|Aug-07-05|| ||An Englishman: Good Evening: A spectular debut for the Panov-Botvinnik Attack! And from 1866, no less!|
The game looks so modern, too. The first ten moves are still main line theory, and the thematic d4-d5 break makes its debut here as well.
I suppose Owen might feel a little miffed if he ever learned that his great innovation was named after a couple of guys who came along 70 years later, but he can console himself with the thought that his Owen Defense is now considered respectable.
|Aug-07-05|| ||offramp: Isn't the loser a kibitzer at this site?|
|Aug-07-05|| ||Calli: Doubt if this game is from 1866, although I don't see a modern duplicate in the DB.|
|Aug-07-05|| ||offramp: I was thinking of User Profile: shadoutmapes.|
|Aug-07-05|| ||Benzol: We haven't heard from Seth for a while, wonder how he's doing?|
|Mar-06-07|| ||waddayaplay: actually it's User: Shadout Mapes|
|Jun-30-07|| ||Phony Benoni: I too have to express skepticism about the date, and not just because of the opening. Why would the Rev. John Owen from the United Kingdom be playing in the USA postal championship? For that matter, was there anything resembling a USA postal championship in 1866?|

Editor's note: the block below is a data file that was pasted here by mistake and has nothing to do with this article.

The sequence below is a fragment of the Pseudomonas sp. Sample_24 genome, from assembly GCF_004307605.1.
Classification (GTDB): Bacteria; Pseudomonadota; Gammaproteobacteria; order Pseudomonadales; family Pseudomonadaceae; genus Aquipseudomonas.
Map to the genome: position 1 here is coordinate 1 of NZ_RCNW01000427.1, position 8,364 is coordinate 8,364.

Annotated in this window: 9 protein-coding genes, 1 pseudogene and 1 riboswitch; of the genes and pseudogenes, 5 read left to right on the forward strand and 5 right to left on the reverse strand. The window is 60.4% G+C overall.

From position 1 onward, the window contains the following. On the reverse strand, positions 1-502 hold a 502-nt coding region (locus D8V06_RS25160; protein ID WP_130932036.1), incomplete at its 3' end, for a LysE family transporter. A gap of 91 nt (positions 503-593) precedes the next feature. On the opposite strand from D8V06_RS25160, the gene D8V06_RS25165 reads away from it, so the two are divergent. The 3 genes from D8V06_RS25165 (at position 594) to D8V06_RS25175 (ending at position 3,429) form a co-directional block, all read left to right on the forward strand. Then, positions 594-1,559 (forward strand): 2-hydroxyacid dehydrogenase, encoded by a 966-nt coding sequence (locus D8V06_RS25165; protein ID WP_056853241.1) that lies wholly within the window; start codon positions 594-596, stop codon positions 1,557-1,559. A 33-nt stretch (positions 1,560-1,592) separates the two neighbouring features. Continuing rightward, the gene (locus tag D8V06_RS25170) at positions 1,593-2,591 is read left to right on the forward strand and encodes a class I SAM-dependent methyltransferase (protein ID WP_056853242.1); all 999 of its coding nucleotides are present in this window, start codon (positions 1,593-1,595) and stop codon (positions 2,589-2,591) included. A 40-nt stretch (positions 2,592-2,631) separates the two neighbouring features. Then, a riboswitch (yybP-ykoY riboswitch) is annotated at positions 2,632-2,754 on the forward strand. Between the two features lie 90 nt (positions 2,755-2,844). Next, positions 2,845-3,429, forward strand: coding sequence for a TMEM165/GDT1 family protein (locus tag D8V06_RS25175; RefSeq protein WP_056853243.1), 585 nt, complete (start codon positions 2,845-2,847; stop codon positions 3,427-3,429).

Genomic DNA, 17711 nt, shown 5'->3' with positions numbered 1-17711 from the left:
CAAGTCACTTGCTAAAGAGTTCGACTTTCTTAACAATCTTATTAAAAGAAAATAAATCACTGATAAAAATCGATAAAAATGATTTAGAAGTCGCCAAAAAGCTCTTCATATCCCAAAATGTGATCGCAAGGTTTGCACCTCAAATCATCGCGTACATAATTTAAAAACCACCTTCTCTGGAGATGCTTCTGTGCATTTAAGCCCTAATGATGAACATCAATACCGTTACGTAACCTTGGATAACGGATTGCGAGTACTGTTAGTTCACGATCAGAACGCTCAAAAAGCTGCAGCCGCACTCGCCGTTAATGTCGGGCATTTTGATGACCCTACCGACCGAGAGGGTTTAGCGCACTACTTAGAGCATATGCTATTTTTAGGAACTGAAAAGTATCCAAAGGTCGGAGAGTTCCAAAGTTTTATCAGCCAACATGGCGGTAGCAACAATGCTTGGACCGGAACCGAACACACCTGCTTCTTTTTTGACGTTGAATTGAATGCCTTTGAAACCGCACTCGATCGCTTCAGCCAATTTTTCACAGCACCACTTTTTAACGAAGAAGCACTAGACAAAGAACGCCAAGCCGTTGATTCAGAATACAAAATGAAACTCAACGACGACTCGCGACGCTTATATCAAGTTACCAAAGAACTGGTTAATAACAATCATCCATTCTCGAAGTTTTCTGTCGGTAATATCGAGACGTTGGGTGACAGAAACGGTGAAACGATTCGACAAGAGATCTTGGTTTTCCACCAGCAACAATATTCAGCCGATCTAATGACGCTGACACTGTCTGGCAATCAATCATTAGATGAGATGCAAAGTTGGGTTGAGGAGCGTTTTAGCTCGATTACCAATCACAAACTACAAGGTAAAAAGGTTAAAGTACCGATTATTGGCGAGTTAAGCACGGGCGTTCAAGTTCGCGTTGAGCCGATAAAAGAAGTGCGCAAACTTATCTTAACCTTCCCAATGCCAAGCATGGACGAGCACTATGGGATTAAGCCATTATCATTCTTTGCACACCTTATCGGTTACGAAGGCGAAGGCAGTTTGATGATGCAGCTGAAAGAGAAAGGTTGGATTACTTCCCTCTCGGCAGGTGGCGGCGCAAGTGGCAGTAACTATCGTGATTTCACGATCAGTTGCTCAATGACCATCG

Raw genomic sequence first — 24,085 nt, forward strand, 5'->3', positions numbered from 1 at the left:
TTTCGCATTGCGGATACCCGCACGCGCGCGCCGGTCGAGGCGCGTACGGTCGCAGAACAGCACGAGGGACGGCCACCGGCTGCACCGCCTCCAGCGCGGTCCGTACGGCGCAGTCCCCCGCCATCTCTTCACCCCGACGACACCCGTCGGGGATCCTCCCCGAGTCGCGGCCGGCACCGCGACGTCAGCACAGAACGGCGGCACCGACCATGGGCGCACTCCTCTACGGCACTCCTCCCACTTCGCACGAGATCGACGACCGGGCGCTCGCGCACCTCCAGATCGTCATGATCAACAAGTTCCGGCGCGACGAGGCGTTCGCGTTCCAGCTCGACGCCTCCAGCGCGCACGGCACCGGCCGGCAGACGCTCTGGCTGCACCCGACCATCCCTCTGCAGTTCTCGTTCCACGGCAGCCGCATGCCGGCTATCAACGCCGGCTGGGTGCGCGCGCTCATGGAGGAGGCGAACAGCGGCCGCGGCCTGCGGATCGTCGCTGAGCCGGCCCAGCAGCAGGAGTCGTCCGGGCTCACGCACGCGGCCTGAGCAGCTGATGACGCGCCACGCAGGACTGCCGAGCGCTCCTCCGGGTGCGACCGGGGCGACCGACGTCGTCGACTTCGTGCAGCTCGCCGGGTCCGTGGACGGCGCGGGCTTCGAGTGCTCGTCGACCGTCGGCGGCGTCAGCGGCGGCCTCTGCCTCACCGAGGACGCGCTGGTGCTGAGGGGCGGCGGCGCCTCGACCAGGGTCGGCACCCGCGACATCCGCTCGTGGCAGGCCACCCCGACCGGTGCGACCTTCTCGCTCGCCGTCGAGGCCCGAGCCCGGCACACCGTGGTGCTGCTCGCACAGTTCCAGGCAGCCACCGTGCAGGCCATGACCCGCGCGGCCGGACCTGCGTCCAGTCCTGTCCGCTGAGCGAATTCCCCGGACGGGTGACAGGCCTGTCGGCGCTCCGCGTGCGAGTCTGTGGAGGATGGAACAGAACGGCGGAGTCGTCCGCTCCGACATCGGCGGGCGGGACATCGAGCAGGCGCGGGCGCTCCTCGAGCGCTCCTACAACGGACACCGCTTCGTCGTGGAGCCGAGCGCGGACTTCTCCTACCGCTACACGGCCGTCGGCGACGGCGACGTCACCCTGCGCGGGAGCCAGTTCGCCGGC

If the date is 1966, there are at least a couple of possibilities. One is L Owen, (full name Louis B. Owen), a strong postal player from Michigan during the 1960s--1980s. There is also Brian E. Owens, who won the Golden Knights championship in 1965.
Where's Alex Dunne when you need him?
|Jul-01-07|| ||Wilson H. L.: <PhonyBenoni : If the date is 1966, there are at least a couple of possibilities. One is L Owen, (full name Louis B. Owen), a strong postal player from Michigan during the 1960s--1980s. There is also Brian E. Owens, who won the Golden Knights championship in 1965.>You are right. After some searches, it is Louis B. Owen vs. Robert L. Mapes, from 1984.|